We decided to try to expand our family even more last year and have our quarantine baby like a lot of people, and again we used the ovulation test system. It worked, we got a positive pregnancy test right away. But we found out Asha was having an embryotic pregnancy, which means that we were going to experience a miscarriage. We talk about the struggle that we were going through on our podcast.

We think it’s important to allow people a safe space to talk about this so that people don’t suffer in silence. A lot of responsibility comes with our platform. When people have these huge platforms or they’re always in the public eye, they put a lot of focus on themselves. But we realize the responsibility of this to touch on these topics and bring some source of light to people’s darkness. 

You really have two legacies, one as a football player and one dedicated to helping others…

I’m definitely proud of my accomplishments and what I was able to accomplish on the football field because I came from an environment where I didn’t see anybody make it to the NFL before. Sometimes it’s hard to have a dream when you’ve never seen anybody do it before. 

So even though I didn’t have the impact in the NFL that I wanted, the fact that I made it there will allow the kids who came up after me to be inspired to do better. I only can take the baton as far as I can take it and then I can hand it off to the younger generation.

Right now, what I’m trying to do is put the focus back on family and allow people to understand how important it is to be just as successful off the field as it was to be on the field.

You were a standout defensive end at Penn State. What’s your favorite college memory? 

It would be the second game in my senior season against Alabama. I remember the year before we went down to Tuscaloosa to play Alabama, and I was about to sack the quarterback and [running back] Trent Richardson just came out of nowhere and leveled me. I flipped up in the air and landed on my neck. I told myself if I had a chance to get them back, I would. And when we played them the following year at Beaver Stadium, I remember just breaking through the line and I laid a big hit on Trent in the backfield.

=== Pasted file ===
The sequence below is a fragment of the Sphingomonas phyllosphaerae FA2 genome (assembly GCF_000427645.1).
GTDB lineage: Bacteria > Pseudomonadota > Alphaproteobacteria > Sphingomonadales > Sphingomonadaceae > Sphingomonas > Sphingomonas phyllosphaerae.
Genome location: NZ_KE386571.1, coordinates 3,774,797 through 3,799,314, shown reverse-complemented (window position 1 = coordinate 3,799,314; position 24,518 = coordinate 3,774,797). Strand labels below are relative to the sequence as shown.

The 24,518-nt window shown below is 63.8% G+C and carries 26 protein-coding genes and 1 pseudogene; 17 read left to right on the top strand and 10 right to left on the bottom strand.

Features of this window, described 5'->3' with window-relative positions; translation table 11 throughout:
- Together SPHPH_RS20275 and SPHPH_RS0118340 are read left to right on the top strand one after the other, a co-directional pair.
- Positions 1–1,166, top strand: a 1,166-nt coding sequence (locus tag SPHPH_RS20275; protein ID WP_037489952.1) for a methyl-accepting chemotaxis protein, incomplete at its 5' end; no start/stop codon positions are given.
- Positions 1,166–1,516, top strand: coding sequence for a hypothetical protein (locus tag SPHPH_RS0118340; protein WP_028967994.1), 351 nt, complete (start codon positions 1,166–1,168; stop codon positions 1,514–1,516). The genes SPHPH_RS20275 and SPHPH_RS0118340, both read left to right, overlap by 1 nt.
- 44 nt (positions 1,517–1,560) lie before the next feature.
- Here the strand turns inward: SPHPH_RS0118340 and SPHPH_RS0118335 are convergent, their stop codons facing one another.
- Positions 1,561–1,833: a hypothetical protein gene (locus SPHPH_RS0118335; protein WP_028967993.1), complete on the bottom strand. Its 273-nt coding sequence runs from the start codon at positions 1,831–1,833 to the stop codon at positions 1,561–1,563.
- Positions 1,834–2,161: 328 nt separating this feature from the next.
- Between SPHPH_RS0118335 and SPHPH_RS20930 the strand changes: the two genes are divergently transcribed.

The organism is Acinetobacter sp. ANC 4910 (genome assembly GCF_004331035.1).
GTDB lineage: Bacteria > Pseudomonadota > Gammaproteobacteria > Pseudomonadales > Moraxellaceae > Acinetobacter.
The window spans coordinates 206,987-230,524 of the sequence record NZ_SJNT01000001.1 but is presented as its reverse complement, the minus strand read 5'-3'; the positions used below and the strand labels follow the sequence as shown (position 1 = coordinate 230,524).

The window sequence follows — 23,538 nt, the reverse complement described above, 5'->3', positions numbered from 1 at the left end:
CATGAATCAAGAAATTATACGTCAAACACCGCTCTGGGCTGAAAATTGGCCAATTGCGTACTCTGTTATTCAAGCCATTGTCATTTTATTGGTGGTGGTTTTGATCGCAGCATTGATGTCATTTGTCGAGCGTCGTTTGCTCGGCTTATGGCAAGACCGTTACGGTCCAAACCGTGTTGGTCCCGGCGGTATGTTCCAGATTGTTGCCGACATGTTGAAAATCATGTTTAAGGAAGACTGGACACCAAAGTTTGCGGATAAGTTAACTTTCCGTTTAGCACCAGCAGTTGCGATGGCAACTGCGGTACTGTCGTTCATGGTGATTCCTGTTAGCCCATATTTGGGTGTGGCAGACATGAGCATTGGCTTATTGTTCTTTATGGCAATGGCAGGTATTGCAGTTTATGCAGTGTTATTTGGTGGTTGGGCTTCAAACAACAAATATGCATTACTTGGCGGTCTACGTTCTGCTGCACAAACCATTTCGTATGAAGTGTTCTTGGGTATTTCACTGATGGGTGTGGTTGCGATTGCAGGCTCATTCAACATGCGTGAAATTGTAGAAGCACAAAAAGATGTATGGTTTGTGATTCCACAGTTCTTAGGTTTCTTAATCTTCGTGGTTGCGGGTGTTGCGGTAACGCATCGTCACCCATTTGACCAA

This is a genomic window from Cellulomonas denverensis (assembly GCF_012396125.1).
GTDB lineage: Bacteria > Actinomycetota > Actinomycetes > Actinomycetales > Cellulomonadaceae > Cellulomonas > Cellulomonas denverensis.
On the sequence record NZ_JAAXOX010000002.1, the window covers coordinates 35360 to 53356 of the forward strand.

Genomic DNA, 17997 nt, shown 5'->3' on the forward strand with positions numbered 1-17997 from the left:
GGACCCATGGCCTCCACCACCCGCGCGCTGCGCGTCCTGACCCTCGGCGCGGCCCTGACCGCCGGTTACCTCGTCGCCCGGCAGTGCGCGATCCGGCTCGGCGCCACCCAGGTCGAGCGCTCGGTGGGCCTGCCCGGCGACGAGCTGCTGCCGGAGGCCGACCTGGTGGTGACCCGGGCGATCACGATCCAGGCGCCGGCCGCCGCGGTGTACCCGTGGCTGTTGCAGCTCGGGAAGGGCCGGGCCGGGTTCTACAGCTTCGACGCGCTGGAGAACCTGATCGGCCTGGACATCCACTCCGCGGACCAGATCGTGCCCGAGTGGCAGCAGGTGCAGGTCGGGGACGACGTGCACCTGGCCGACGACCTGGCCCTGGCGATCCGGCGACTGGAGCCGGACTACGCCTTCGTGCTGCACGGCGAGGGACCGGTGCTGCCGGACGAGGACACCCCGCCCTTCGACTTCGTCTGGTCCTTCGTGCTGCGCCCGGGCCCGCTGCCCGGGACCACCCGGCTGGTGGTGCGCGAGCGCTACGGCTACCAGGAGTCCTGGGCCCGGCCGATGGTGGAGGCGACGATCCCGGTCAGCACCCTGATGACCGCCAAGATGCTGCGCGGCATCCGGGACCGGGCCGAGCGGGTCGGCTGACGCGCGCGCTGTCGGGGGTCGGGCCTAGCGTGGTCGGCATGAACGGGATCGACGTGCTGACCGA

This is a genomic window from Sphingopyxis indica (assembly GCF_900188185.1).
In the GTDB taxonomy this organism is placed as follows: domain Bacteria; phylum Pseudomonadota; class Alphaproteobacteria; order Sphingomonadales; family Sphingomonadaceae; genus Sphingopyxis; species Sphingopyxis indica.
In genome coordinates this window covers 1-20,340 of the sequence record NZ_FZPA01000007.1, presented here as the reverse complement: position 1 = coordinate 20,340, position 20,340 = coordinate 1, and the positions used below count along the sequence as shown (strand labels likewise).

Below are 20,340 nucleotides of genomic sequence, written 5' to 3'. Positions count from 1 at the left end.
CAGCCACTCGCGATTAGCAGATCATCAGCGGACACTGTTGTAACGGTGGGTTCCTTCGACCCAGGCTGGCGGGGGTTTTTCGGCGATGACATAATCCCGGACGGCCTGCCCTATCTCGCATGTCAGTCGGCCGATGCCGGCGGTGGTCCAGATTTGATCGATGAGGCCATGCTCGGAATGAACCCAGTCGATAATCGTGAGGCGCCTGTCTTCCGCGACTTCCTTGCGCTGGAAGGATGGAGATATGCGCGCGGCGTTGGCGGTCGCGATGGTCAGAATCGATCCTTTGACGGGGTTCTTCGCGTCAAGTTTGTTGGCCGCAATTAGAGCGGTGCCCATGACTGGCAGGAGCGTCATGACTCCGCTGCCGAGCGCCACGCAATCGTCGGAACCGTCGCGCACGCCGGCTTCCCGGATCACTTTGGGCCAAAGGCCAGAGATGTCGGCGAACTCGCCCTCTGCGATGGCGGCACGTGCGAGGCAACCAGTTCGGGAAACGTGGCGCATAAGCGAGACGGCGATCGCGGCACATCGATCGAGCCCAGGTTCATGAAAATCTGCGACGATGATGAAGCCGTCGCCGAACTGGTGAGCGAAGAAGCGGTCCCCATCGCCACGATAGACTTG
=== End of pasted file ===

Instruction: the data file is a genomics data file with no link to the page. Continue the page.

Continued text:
And that really sparked my team. Of course, we lost that game, but the way that we were able to rally from where we were the previous years was something I will never forget.

What are your memories leading into the draft, and what would you tell current prospects?

There was a lot of anxiety, a lot of excitement, because I was a few days away from my dreams possibly coming true of making it to the NFL. And I had to overcome a lot of adversity in order to get to that moment.

I thought of all the injuries that I fought through in college, all the nights that I cried in my dorm room, all the months and the blood, sweat, and tears that I spent inside the rehab room. Bouncing back from ACL, MCL tears, broken legs, a torn rotator cuff. It was all worth it to fight through those dark times because my dream came true.

So I encourage a lot of players to just enjoy it. You may not hear your name called when you thought it was going to be called, but don’t allow the anxiety to steal away from that experience. You only get one time to experience this — and it’s an exciting moment, not only for you, but for your family as well.

What do you expect to happen this year?

I think that we’re going to see a lot more offensive tackles being taken early on, because this is a quarterback-heavy draft. You’re going to have four quarterbacks drafted in the Top 10 so you’re going to have to be able to draft some good offensive linemen in order to protect those quarterbacks. 

What do you think your former team the Bengals will do at No. 5?

I think they’re going to draft an offensive tackle. They have to find a way to protect their franchise quarterback (Joe Burrow). He suffered a pretty big injury last year (torn ACL/MCL), and he’s been putting in the work to bounce back. Now they have to find the right pieces to protect him.

What do you expect from the Bengals this season?

It’s going to be interesting. I think it really just relies on how Joe bounces back from the injury. If he comes back and he’s the same caliber quarterback or even better, I think the team is going to rally around him because they saw how he was able to overcome adversity and that’s going to spread to the rest of the team.

Chris Kuc is a sportswriter who covered a myriad of sports during his career with the Chicago Tribune, The Athletic and the Chicago Blackhawks before joining Sports Section. You can reach out to Chris at Chris.Kuc@thesportssection.com or on Twitter: @ChrisKuc.